Mentoring students and fellows is by far one of our favorite aspects of academic research. We co-mentor all of the trainees in our lab, and, importantly, we make this co-mentorship very clear before prospective trainees join the lab. We are very committed to holding at least weekly meetings with all students, during which time the students learn from both our individual and our collective strengths as well as our weaknesses. Furthermore, when one of us is occupied with other responsibilities, the students still have the copilot available to help guide them. We do not try to have the same mentoring style since there is little added benefit to the student from both of us being the same. Sometimes a student simultaneously requires a nudge from one mentor and a pat on the back from the other. Importantly, these are not in conflict and are both beneficial. Through others, we have heard the positive impact our co-mentorship has had on students, and we interpret the placement of our trainees in postdoctoral fellowships and subsequent career success as indicators that the dual mentorship model works well. Perhaps the greatest reflection of the success of our "copilot" approach to directing trainees is the decision of two former departmental trainees to co-direct a lab together. In this case, imitation was the best form of flattery.

Q: What do your administrators think?
A very important point to make is that support from administration at both the department and college levels has been critical to the success of our scientific copilot approach. Our department heads and deans have completely supported our approach, which is particularly important when working toward tenure and promotion. Recently in a promotion discussion, the comment arose that it was difficult to parse the individual contributions to collective success. Thankfully, our department head recognized that collective effort led to collective success and that there was no need for parsing. Our department also has a shared resource philosophy, which complements a codirected laboratory approach by fostering collaborative, multidisciplinary research both within the lab and with other labs. It benefits the department and college to have successful research programs because of the money and prestige that those labs bring. If having a co-PI approach increases the chance of success, why would the administration not want to support that effort? It is more of a benefit to have one successful program with two PIs than two unsuccessful programs with individual PIs.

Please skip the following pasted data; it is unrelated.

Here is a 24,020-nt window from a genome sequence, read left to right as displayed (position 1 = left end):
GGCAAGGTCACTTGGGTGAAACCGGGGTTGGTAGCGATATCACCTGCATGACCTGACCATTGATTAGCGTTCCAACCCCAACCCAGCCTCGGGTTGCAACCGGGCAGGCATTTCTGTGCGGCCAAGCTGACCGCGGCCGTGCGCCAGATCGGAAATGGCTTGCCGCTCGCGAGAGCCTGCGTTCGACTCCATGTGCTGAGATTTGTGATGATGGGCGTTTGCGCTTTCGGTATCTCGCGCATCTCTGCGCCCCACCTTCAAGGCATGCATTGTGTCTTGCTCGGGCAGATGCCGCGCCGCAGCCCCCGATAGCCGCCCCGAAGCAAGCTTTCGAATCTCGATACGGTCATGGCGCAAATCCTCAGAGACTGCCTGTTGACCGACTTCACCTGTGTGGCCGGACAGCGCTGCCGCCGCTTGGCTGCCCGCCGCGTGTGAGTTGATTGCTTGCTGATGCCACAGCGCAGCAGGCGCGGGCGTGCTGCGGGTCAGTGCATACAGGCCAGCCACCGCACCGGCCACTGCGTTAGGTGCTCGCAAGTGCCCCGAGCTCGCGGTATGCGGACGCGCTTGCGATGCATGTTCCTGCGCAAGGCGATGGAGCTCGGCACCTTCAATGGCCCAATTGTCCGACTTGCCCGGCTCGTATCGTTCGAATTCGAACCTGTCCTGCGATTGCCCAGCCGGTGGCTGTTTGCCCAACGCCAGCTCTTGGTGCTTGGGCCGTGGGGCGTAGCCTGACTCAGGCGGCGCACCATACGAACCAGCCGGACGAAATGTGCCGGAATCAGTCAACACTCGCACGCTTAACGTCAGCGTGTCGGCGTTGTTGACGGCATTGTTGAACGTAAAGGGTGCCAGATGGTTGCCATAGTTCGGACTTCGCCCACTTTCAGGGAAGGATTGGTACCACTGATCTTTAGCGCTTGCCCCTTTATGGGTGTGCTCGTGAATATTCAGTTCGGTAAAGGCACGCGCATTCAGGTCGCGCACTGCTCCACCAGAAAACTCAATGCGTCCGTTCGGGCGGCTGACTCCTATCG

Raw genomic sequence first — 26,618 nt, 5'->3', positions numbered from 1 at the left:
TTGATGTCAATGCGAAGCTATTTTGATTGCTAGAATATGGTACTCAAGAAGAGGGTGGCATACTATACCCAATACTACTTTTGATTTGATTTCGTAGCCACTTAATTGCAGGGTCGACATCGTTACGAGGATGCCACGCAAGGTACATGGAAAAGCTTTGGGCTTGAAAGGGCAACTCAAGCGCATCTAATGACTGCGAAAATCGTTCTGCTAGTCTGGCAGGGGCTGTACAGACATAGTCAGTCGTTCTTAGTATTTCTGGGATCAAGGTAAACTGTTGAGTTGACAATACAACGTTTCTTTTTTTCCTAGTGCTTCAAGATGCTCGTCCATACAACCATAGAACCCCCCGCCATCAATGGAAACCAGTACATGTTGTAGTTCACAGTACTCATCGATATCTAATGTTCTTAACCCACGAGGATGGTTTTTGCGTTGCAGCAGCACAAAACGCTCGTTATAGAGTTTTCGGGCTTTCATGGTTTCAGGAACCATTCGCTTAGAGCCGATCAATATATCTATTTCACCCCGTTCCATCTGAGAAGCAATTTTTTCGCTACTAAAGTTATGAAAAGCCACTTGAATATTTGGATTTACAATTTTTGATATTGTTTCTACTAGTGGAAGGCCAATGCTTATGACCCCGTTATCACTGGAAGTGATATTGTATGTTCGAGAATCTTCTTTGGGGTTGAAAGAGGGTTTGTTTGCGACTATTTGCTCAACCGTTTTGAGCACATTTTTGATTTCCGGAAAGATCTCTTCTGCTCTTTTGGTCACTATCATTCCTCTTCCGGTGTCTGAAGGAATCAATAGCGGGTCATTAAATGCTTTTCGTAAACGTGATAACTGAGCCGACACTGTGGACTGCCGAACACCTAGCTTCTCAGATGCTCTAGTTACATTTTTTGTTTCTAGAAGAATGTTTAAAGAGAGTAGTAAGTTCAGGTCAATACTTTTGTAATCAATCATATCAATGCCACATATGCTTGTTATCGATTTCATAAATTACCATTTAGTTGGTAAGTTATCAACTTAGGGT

Q: How do you identify the right person, and how do you make it work?
This question is probably the most difficult one to answer, and we can merely share our opinion on what qualities and characteristics have aided our scientific copilot. The partnership should be born from a shared set of research interests and different but complementary approaches to pursuing them. The complementarity extends beyond research approaches to those that bolster personal strengths while mitigating personal weaknesses. In Co-Principal Investigators And Co-Directors: Benefits of a Scientific Copilot that sense, it helps for personalities to be different but compatible with dedication to the "greater good" of the research program.

We believe that three attributes are critical for the success and longevity of a co-directed research program: selflessness, respect, and trust. Selflessness is demonstrated by elevating the research program and even the other copilot above oneself. To do so requires setting aside any personal ego, and we speculate that this contributes to the dearth of co-PI labs. Unfortunately, it is traditional that individual success, not laboratory success, is rewarded in science. To circumvent this issue, we simply have not put personal recognition as a goal. Instead, we are dedicated to the success of the lab. Second, we respect one another. Like any relationship, personal or professional, there has to be a mutual respect. Finally, we trust that we both entered into a partnership for a common goal. By having these qualities, it is known that even when you may not agree with the other person, you respect their decision and trust that it was made in the interest of both of you.

These thoughts are just what we have learned along the way. We hope that this perspective encourages others to try a similar approach. We have challenges too, but overcoming the challenges is always easier with a copilot.